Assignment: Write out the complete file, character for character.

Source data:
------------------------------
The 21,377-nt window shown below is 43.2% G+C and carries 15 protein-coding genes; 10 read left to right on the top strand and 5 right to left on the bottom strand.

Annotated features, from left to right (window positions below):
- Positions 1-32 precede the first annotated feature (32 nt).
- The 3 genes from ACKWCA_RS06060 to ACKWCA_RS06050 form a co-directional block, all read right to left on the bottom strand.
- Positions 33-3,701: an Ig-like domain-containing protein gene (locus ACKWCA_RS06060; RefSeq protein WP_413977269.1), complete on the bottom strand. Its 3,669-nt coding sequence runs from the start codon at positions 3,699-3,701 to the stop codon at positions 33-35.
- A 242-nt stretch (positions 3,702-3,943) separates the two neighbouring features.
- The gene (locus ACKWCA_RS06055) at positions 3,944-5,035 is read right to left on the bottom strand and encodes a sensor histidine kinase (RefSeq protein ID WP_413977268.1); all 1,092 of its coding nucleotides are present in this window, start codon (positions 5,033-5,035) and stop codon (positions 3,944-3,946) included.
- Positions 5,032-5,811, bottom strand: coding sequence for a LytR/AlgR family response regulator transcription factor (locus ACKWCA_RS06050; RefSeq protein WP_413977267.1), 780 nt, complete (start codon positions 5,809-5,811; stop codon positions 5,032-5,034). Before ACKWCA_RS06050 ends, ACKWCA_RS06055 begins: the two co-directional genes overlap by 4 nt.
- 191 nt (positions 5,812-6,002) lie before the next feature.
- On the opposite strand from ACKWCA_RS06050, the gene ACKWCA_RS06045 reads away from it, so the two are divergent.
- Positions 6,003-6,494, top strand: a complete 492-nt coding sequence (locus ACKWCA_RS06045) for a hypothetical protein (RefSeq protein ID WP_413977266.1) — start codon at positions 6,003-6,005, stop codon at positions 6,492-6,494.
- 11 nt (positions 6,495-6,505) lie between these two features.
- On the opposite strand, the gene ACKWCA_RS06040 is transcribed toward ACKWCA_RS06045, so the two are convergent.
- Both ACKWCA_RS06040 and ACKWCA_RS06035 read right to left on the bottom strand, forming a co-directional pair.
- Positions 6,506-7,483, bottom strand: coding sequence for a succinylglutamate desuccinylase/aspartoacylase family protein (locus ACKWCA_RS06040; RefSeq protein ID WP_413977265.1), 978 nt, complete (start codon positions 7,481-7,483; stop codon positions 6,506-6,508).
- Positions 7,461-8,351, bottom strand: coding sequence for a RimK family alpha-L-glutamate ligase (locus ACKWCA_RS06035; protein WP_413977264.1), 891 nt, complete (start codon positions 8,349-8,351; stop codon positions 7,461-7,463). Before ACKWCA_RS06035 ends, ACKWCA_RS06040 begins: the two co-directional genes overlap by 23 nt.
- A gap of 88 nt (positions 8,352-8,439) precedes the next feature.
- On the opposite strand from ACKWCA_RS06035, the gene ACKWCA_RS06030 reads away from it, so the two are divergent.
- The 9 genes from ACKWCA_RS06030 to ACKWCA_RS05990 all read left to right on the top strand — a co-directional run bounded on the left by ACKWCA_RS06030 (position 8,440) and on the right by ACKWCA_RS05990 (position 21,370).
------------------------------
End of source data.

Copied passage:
The 21,377-nt window shown below is 43.2% G+C and carries 15 protein-coding genes; 10 read left to right on the top strand and 5 right to left on the bottom strand.

Annotated features, from left to right (window positions below):
- Positions 1-32 precede the first annotated feature (32 nt).
- The 3 genes from ACKWCA_RS06060 to ACKWCA_RS06050 form a co-directional block, all read right to left on the bottom strand.
- Positions 33-3,701: an Ig-like domain-containing protein gene (locus ACKWCA_RS06060; RefSeq protein WP_413977269.1), complete on the bottom strand. Its 3,669-nt coding sequence runs from the start codon at positions 3,699-3,701 to the stop codon at positions 33-35.
- A 242-nt stretch (positions 3,702-3,943) separates the two neighbouring features.
- The gene (locus ACKWCA_RS06055) at positions 3,944-5,035 is read right to left on the bottom strand and encodes a sensor histidine kinase (RefSeq protein ID WP_413977268.1); all 1,092 of its coding nucleotides are present in this window, start codon (positions 5,033-5,035) and stop codon (positions 3,944-3,946) included.
- Positions 5,032-5,811, bottom strand: coding sequence for a LytR/AlgR family response regulator transcription factor (locus ACKWCA_RS06050; RefSeq protein WP_413977267.1), 780 nt, complete (start codon positions 5,809-5,811; stop codon positions 5,032-5,034). Before ACKWCA_RS06050 ends, ACKWCA_RS06055 begins: the two co-directional genes overlap by 4 nt.
- 191 nt (positions 5,812-6,002) lie before the next feature.
- On the opposite strand from ACKWCA_RS06050, the gene ACKWCA_RS06045 reads away from it, so the two are divergent.
- Positions 6,003-6,494, top strand: a complete 492-nt coding sequence (locus ACKWCA_RS06045) for a hypothetical protein (RefSeq protein ID WP_413977266.1) — start codon at positions 6,003-6,005, stop codon at positions 6,492-6,494.
- 11 nt (positions 6,495-6,505) lie between these two features.
- On the opposite strand, the gene ACKWCA_RS06040 is transcribed toward ACKWCA_RS06045, so the two are convergent.
- Both ACKWCA_RS06040 and ACKWCA_RS06035 read right to left on the bottom strand, forming a co-directional pair.
- Positions 6,506-7,483, bottom strand: coding sequence for a succinylglutamate desuccinylase/aspartoacylase family protein (locus ACKWCA_RS06040; RefSeq protein ID WP_413977265.1), 978 nt, complete (start codon positions 7,481-7,483; stop codon positions 6,506-6,508).
- Positions 7,461-8,351, bottom strand: coding sequence for a RimK family alpha-L-glutamate ligase (locus ACKWCA_RS06035; protein WP_413977264.1), 891 nt, complete (start codon positions 8,349-8,351; stop codon positions 7,461-7,463). Before ACKWCA_RS06035 ends, ACKWCA_RS06040 begins: the two co-directional genes overlap by 23 nt.
- A gap of 88 nt (positions 8,352-8,439) precedes the next feature.
- On the opposite strand from ACKWCA_RS06035, the gene ACKWCA_RS06030 reads away from it, so the two are divergent.
- The 9 genes from ACKWCA_RS06030 to ACKWCA_RS05990 all read left to right on the top strand — a co-directional run bounded on the left by ACKWCA_RS06030 (position 8,440) and on the right by ACKWCA_RS05990 (position 21,370).